US 1614227 A
Description (OCR text may contain errors)
Jan. 11, 1927. w. BIRRELL SELF RIGHTING TOY Filed March 16. 1926 Rd 0 T 1 m5 w m W ATTORNEY Patented Jan. 11, 1927.
UNITED STATES PATENT OFFICE.
KVILLIAM BIRRELL, OF CHEHALIS, WASHINGTON.
Application filed March 16; 1926. Serial No. 95,015.
This invention relates to wheeled toys.
The objectof my invention is to provide a toy of this character which is constructed in a manner to render it self-righting when turned upon its side, thus adapting it for use by little children.
In order to accomplish the object of my invention use is made in a toy of a transversely arranged member or members rigidly connected to or formed integral with the body of the toy, the outline of the outer edges of a member being formed in the semblance of a part of a wheel, and arranged with respect to the toys center of gravity that when the toy is turned over upon one side or the other, the weight of the body will serve to return the toy into its upright position.
The invention is illustrated in the accompanying drawing, in which- Figure 1 is a side elevation of an embodiment of my invention in a wheeled toy having the similitude of a duck; and Fig. 2 is a front elevation of the same. Fig. 3 is a side elevation of a toy wagon embodying my invention; Fig. 4 is a front elevation thereof; and Fig. 5 is a transverse vertical sectional View of the same, shown for illustrative purposes in an assumed laterally tilted position.
Referring now to Figs. 1 and-2, the reference numeral 10 represents a platform, herein shown as of an oblong rectangular shape, from the opposite sides of which extend studs 11 constituting axle journals for ground wheels 12, two at each side. Rigidly secured to said platform centrally of its width is a longitudinally disposed body member 13 having the configuration of a duck, although it may be the representation of any other bird, an animal, fish, etc. Mounted rigidly upon the platform 10, at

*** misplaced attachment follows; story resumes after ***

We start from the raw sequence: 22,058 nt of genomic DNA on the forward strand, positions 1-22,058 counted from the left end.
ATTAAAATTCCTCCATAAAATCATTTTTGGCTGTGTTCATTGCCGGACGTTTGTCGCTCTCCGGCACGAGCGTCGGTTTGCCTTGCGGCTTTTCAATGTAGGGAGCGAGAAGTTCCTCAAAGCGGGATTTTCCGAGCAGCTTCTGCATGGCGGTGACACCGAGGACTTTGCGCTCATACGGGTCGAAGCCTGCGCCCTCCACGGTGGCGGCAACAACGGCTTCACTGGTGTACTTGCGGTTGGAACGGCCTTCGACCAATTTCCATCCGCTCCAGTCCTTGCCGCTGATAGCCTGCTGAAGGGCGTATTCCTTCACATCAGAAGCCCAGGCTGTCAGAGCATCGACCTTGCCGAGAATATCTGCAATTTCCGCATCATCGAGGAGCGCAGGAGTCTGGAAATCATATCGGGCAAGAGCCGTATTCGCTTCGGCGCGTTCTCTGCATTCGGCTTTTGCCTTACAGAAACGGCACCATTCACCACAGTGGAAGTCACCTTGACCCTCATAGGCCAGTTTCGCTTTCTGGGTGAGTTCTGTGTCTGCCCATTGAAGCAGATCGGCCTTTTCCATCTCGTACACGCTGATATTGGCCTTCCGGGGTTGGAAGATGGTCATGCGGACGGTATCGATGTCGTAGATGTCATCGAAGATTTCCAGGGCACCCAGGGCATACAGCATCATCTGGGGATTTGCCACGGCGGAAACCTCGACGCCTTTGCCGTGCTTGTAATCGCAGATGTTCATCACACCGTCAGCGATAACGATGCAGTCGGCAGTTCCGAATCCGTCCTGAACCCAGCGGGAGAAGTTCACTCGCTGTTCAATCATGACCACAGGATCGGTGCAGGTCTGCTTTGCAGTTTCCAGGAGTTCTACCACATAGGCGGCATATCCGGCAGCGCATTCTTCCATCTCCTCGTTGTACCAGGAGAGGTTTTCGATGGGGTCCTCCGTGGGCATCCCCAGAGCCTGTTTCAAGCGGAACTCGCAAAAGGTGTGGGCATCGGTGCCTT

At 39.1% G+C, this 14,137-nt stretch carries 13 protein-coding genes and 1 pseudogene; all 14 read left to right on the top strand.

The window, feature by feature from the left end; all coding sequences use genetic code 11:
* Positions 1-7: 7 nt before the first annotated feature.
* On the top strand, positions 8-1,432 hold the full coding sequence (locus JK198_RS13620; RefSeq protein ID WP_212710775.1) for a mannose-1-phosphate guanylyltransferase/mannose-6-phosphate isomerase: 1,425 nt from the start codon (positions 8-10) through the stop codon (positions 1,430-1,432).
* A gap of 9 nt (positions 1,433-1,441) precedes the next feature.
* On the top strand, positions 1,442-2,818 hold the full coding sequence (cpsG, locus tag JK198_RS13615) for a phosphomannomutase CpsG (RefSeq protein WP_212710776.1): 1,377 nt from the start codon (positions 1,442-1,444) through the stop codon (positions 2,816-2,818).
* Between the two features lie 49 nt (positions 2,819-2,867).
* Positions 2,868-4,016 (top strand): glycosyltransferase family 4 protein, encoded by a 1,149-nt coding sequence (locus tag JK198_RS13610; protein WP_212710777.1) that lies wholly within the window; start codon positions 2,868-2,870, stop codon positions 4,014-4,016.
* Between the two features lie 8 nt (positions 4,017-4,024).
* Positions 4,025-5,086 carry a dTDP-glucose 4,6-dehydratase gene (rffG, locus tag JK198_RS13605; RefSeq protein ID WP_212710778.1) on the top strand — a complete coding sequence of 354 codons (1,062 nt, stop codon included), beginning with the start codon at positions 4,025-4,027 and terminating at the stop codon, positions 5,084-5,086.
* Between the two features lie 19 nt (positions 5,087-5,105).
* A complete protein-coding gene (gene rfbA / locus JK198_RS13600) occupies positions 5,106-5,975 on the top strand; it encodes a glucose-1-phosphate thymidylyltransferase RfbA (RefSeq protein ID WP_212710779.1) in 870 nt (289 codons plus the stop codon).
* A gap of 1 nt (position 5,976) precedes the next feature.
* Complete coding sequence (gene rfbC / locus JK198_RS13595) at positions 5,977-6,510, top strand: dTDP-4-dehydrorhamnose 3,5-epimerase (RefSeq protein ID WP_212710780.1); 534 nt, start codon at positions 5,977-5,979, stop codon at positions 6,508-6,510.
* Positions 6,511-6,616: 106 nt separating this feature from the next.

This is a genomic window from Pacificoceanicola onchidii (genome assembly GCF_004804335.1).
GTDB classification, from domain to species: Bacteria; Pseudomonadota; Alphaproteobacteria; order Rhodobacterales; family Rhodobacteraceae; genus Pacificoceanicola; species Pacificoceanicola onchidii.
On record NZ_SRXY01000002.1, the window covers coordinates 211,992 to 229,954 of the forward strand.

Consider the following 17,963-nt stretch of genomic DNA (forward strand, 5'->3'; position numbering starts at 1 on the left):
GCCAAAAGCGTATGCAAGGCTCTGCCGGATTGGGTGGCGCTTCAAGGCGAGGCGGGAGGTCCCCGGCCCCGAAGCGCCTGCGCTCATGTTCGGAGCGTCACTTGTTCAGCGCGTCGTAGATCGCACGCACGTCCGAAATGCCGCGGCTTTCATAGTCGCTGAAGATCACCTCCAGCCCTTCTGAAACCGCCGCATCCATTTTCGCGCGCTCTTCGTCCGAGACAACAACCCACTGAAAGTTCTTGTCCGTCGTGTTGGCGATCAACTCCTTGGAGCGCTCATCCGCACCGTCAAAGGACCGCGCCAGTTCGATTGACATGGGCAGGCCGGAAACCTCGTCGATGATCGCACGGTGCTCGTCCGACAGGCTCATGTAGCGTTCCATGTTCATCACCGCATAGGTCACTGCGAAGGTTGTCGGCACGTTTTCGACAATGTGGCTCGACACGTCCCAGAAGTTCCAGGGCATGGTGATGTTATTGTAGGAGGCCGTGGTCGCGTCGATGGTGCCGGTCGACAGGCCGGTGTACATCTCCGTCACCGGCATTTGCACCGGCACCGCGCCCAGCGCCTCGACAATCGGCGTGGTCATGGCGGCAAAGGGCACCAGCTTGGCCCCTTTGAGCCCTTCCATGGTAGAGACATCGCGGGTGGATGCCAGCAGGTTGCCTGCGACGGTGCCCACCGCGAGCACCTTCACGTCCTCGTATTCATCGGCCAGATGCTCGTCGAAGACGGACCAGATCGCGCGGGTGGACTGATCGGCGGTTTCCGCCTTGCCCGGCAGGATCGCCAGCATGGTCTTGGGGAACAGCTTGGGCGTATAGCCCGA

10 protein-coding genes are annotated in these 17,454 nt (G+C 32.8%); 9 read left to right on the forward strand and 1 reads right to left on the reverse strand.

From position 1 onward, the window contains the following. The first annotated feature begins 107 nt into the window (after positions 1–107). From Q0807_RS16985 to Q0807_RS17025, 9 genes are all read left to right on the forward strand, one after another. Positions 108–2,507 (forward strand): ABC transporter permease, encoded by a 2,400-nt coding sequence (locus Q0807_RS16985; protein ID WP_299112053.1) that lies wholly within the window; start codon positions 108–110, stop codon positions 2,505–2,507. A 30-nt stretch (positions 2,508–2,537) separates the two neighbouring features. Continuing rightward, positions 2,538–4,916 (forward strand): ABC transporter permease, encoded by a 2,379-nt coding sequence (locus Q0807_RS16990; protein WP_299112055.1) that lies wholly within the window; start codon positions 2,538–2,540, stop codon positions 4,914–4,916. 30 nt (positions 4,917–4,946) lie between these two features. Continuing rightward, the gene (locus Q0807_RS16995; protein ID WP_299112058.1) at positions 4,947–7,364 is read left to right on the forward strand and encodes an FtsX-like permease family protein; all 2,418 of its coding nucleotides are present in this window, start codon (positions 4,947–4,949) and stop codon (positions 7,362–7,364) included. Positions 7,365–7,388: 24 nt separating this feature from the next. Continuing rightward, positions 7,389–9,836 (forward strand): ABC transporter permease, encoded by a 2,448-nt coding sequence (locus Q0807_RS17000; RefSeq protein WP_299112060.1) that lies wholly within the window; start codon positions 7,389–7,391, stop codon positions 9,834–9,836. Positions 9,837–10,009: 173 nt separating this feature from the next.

each side of the body member 13, is a wingmember 14 which, in the illustrated embodiment, is shown as disposed at right angles to the plane of said body member- Said platform, body and wing members constitute an integral or unitary structure. Said wing members have their outer lateral edges 15 of a curved shape, preferably arcs of a circle or the periphery of a cylinder which if produced, as indicated by dotted lines 16 in Fig. 2, is adapted to encompass a space containing the ground wheels 12.
The axis A of the arcs of said wings, and of the projected cylinder above referred to,
that is to say, with all of its ground-wheels bearing upon a substantially horizontal [ioor or other support. 7
By thus having the axis of the arcuate outer edges 15 of bothwings disposed normally above the center of gravity of the toy, it is apparent that gravitation will act to cause the toy to roll upon a wing edge 15 back into such normal upright position, in the event of the toy being turned over in one lateral direction or the other, thereby affording a self righting toy.